COLD DUCK – 1/27/10

Not the sparkling wine by Andre but the cold ducks at the Forsythe National Wildlife Refuge  in Oceanville, NJ. 

 I drove thru part of the refuge (at 47,000 acres, just a small part) along the Wildlife Drive on a recent winter day.   In the distance in sparkling sunlight, but worlds away, lay my old hometown.

More close at hand, in the biting chill were some of the birdlife, trying to survive.  Why didn’t that heron go to Warm Sanibel?


I was flipping through my 2009 image files and came across some topics that hadn’t made it here.  And now, as they say in Monty Python, for something completely different.  This is not the Bergiemobile; it was one of a few totally decorated vans with different themes that were shown at a September fair at Smithville Park (Burlington County).  This is where old cameras go.


On a late October visit to Meadowbrook Farm I found a splash of color defying the frosts. 

The twelve public gardens of Meadowbrook near Abington PA were part of the estate of J. Liddon Pennock whose 100+ year-old family florist business  served Philadelphia society and, in the early 70’s, the White House.  He provided the flowers for the Tricia Nixon Cox wedding and also White House Christmas decorations.    The land and the home, a magnificent Pennsylvania field stone house, were a wedding present from his father-in-law.  (Not bad; mine just moved in with us.) We once strolled the gardens, pools and fountains at a Philadelphia Horticultural Society wine and cheese benefit.  On another occasion we bid for a private  luncheon at the home, benefitting the Philadelphia Orchestra. He was a gracious host to us complete strangers and it was a memorable experience.  I can also picture him welcoming in a receiving line at a Longwood Garden Party, and padding around his greenhouses in work khakis.  On his death at age 90 the gardens and green houses were bequeathed to the Hort, to which he had been an important contributor of funds and of self.  I regretted his death, and the horticultural community suffered a great loss.


In late November I spent an afternoon at the Bombay Hook National Wildlife Refuge south of Smyrna, Delaware.  Not much to see this time of year….marshes, salt ponds, fragmites, dead spartina, bare trees and Canada geese.   Still, beautiful for those who grew up around the marshes.  A definite destination soon when the migrations begin.

In early December I returned to Mauricetown, first to the firehouse antique show and then to the East Point lighthouse area.  This old shed is on a tidal creek at the entrance to Mauricetown.

At the beach near East Point Light the wind was blowing out of the west and it was collllld!

By late in the day a lot of cloud cover had moved in, obscuring the hoped-for sunset.  This view below was nice but underwhelming.   So, I tried it with a Gold ‘n Blue polarizer and got a much more interesting image.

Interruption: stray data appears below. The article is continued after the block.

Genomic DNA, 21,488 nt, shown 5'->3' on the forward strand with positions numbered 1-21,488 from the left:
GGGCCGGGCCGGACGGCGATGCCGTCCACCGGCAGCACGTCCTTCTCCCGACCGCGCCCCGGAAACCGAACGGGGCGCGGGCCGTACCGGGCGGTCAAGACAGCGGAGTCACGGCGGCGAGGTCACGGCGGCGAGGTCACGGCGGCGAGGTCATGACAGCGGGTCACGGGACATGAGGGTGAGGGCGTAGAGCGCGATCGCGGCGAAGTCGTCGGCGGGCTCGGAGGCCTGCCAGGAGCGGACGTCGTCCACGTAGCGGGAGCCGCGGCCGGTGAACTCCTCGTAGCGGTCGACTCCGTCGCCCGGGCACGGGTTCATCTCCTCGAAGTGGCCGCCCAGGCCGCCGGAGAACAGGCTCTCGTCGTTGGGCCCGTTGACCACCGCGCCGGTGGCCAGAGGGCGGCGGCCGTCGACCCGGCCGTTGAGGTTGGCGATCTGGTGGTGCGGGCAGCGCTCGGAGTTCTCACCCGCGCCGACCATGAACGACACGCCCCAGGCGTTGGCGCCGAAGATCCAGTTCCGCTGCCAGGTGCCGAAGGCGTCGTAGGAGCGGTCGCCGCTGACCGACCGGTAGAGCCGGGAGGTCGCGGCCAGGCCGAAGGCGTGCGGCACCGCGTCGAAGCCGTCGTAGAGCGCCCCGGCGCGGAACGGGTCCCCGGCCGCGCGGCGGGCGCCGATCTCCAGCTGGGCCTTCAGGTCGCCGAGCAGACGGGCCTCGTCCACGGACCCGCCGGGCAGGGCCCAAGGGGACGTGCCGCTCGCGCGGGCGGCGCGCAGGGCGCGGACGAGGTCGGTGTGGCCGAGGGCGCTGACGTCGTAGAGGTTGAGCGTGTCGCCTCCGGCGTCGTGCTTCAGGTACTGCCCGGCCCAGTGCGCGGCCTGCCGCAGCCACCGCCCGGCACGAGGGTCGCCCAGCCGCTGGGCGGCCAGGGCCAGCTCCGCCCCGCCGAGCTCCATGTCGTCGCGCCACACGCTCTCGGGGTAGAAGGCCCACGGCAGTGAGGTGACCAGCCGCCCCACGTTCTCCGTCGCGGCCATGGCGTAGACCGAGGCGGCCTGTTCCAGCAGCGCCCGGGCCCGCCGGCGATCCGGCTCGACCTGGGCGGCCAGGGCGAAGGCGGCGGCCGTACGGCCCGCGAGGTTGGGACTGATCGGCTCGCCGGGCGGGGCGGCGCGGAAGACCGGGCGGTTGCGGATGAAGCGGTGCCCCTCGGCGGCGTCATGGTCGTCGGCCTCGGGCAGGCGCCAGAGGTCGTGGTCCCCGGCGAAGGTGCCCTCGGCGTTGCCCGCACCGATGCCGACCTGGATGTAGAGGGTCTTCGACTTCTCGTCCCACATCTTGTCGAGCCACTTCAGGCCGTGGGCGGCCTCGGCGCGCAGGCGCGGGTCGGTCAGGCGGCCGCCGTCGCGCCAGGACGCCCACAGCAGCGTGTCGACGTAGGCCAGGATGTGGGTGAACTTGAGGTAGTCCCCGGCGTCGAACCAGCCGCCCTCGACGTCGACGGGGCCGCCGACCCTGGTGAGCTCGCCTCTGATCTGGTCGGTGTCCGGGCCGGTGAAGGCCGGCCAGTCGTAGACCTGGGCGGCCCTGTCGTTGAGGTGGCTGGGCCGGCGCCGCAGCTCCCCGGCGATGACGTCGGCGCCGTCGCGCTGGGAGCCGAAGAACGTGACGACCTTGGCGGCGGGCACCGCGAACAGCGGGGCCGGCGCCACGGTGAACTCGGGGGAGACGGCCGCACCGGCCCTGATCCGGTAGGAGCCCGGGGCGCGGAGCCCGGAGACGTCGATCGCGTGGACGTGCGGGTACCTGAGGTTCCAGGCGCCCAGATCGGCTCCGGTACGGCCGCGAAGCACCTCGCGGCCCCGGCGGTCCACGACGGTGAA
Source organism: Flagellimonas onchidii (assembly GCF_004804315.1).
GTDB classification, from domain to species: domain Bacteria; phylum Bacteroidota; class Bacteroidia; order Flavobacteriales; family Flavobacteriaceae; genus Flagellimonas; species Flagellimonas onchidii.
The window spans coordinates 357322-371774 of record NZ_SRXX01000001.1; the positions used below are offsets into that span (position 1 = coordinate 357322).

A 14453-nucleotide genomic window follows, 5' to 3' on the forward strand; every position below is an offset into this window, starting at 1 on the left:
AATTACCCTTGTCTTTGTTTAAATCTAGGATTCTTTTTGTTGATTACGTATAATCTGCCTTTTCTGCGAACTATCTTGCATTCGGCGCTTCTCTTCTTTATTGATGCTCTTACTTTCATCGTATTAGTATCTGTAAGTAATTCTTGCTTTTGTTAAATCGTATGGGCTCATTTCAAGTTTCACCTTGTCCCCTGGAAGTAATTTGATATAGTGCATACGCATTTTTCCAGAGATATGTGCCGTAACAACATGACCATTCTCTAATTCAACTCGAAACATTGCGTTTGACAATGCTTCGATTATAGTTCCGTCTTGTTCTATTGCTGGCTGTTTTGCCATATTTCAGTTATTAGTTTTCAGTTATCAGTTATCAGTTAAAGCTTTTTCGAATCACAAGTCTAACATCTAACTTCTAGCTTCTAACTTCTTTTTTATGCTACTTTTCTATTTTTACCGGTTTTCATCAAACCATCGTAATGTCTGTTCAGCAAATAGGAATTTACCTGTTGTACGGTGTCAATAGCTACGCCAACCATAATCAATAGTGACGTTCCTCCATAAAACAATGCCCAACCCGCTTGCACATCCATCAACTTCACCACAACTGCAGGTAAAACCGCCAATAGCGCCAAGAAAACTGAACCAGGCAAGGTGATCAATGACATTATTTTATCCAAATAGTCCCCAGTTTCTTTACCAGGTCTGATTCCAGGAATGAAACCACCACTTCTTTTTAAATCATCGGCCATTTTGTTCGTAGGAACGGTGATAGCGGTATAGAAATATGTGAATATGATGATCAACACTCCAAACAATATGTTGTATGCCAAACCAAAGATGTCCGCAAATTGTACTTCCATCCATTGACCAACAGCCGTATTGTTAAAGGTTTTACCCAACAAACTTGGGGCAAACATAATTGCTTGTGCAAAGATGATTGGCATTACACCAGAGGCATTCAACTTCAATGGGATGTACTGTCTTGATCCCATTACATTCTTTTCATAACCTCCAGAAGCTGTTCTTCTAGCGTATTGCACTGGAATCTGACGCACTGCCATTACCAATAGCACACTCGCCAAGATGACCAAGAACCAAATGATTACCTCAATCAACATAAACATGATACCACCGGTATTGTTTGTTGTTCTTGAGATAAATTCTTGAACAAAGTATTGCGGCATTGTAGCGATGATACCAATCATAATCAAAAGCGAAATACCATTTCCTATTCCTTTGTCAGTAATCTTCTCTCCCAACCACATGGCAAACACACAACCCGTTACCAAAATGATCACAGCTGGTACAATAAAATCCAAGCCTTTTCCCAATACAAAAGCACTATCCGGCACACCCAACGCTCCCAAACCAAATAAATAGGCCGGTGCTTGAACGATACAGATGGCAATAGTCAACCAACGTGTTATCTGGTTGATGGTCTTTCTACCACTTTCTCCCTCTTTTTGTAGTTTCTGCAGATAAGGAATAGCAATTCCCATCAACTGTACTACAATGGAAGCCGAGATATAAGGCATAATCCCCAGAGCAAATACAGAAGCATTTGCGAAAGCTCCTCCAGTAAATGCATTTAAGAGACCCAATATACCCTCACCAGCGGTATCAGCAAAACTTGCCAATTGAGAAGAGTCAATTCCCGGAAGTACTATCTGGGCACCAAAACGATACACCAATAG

Last Sunday I drove up to Red Bank, NJ to tour a major (100 dealers) antiques mall.  That was fun but it was more fun to discover ice boating underway nearby.  The activity was on the Navesink River and I watched it from the venerable (1879) Monmouth Boat Club (this is a private club but I was admitted because of my LBI club membership).  In addition to the individual and family activity underway, down the river I could see a number of what looked like Opti sails flying across the river ice.  I was told that it was a regatta underway, something one thinks about as a summer activity.

The Christmas Tree?  To mark soft spots in the ice.  I was asked to bring mine out there if I hadn’t thrown it away yet.

And if you’re a convinced windsurfer here’s what you do in the winter.




On the day before, Saturday, I headed to the antiques shops in Mullica Hill.  On the way I revisited this old house which I had found and photographed last winter.  It still stands, cold, lonely and deteriorating … reduced to being a landing spot for turkey vultures which flew as I tried to get set up to “film” them on the roof. 

It was a beautiful day, not at all suited to the mood of the house so I converted the images to brooding black and white.


For my photography colleagues the image below was created from three images (-1, 0, +1 EVs) with Photomatix and then converted to B&W.  The result was pretty noisy so I ran it through Neat Image to clean it up.  (Fortunately, Neat Image didn’t clean up the pile of trash.)



Today’s forecast was decent; not much sun but no gale winds so I drove down to Whitesbog.  It was a great day; briskly cold, some occasional thin sun, and peacefully quiet.  The kind of quiet that you suddenly notice. My only company was, from time to time, three pickups and a van.  As you can see below, the slushy village street was empty, the old workers’ houses moody in the thin sun but with some modest touches for the winter holiday.

Even on a largely overcast winter day there is beauty to be seen and enjoyed. On the right below, an ice-tree.

Here’s a typical pond, created by overflow from an adjacent bog. Its attractiveness is enhanced by the ice and the few remaining patches of snow.

Finally, my colleague, Lou Dallara, had a lovely image of a clump of pine needles with snow on them as his first blog image of the new year.  See his blog , scroll-find and click on Pine Needles.   It brightened my day.  The image below is the closest I could come.  The snow’s gone but I loved the remaining droplets.